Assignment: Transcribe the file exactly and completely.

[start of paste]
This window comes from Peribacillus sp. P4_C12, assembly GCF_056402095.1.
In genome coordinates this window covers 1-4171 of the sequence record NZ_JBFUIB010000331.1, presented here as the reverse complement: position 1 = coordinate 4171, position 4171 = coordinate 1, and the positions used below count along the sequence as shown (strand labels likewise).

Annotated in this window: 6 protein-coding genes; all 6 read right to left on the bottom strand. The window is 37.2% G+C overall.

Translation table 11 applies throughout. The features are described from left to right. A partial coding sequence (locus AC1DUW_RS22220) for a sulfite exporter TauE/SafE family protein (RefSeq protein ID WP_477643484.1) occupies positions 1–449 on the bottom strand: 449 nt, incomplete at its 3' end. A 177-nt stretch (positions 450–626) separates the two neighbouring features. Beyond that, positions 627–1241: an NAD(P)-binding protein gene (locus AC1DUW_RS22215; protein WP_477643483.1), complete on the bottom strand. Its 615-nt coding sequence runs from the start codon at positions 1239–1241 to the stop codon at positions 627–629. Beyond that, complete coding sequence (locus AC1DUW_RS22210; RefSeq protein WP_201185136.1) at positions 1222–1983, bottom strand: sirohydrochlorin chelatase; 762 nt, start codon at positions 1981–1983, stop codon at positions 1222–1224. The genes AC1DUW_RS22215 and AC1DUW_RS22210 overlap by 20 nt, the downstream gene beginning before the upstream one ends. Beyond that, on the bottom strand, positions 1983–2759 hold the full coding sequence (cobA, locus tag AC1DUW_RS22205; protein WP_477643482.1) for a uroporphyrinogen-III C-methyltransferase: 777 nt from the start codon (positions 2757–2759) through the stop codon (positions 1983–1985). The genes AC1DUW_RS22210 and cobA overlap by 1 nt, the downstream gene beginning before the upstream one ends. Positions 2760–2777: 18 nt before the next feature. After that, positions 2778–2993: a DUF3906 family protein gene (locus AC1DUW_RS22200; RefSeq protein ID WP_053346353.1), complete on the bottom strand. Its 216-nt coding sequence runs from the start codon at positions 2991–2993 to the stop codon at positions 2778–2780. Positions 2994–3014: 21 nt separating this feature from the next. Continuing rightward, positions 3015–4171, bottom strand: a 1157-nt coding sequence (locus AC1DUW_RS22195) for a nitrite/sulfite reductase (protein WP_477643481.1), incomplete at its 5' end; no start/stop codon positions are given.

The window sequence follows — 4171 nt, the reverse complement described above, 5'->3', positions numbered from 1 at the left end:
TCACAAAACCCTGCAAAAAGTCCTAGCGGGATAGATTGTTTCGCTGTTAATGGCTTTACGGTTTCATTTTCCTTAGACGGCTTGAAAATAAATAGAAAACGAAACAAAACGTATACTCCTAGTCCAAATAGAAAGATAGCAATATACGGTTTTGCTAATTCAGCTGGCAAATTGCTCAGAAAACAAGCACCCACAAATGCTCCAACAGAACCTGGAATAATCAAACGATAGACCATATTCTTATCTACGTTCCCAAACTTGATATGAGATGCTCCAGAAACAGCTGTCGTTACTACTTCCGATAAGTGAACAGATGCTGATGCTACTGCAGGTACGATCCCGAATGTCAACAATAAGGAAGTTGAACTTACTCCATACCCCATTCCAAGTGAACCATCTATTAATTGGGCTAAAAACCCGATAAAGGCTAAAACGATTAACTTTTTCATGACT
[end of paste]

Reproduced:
This window comes from Peribacillus sp. P4_C12, assembly GCF_056402095.1.
In genome coordinates this window covers 1-4171 of the sequence record NZ_JBFUIB010000331.1, presented here as the reverse complement: position 1 = coordinate 4171, position 4171 = coordinate 1, and the positions used below count along the sequence as shown (strand labels likewise).

Annotated in this window: 6 protein-coding genes; all 6 read right to left on the bottom strand. The window is 37.2% G+C overall.

Translation table 11 applies throughout. The features are described from left to right. A partial coding sequence (locus AC1DUW_RS22220) for a sulfite exporter TauE/SafE family protein (RefSeq protein ID WP_477643484.1) occupies positions 1–449 on the bottom strand: 449 nt, incomplete at its 3' end. A 177-nt stretch (positions 450–626) separates the two neighbouring features. Beyond that, positions 627–1241: an NAD(P)-binding protein gene (locus AC1DUW_RS22215; protein WP_477643483.1), complete on the bottom strand. Its 615-nt coding sequence runs from the start codon at positions 1239–1241 to the stop codon at positions 627–629. Beyond that, complete coding sequence (locus AC1DUW_RS22210; RefSeq protein WP_201185136.1) at positions 1222–1983, bottom strand: sirohydrochlorin chelatase; 762 nt, start codon at positions 1981–1983, stop codon at positions 1222–1224. The genes AC1DUW_RS22215 and AC1DUW_RS22210 overlap by 20 nt, the downstream gene beginning before the upstream one ends. Beyond that, on the bottom strand, positions 1983–2759 hold the full coding sequence (cobA, locus tag AC1DUW_RS22205; protein WP_477643482.1) for a uroporphyrinogen-III C-methyltransferase: 777 nt from the start codon (positions 2757–2759) through the stop codon (positions 1983–1985). The genes AC1DUW_RS22210 and cobA overlap by 1 nt, the downstream gene beginning before the upstream one ends. Positions 2760–2777: 18 nt before the next feature. After that, positions 2778–2993: a DUF3906 family protein gene (locus AC1DUW_RS22200; RefSeq protein ID WP_053346353.1), complete on the bottom strand. Its 216-nt coding sequence runs from the start codon at positions 2991–2993 to the stop codon at positions 2778–2780. Positions 2994–3014: 21 nt separating this feature from the next. Continuing rightward, positions 3015–4171, bottom strand: a 1157-nt coding sequence (locus AC1DUW_RS22195) for a nitrite/sulfite reductase (protein WP_477643481.1), incomplete at its 5' end; no start/stop codon positions are given.

The window sequence follows — 4171 nt, the reverse complement described above, 5'->3', positions numbered from 1 at the left end:
TCACAAAACCCTGCAAAAAGTCCTAGCGGGATAGATTGTTTCGCTGTTAATGGCTTTACGGTTTCATTTTCCTTAGACGGCTTGAAAATAAATAGAAAACGAAACAAAACGTATACTCCTAGTCCAAATAGAAAGATAGCAATATACGGTTTTGCTAATTCAGCTGGCAAATTGCTCAGAAAACAAGCACCCACAAATGCTCCAACAGAACCTGGAATAATCAAACGATAGACCATATTCTTATCTACGTTCCCAAACTTGATATGAGATGCTCCAGAAACAGCTGTCGTTACTACTTCCGATAAGTGAACAGATGCTGATGCTACTGCAGGTACGATCCCGAATGTCAACAATAAGGAAGTTGAACTTACTCCATACCCCATTCCAAGTGAACCATCTATTAATTGGGCTAAAAACCCGATAAAGGCTAAAACGATTAACTTTTTCATGACT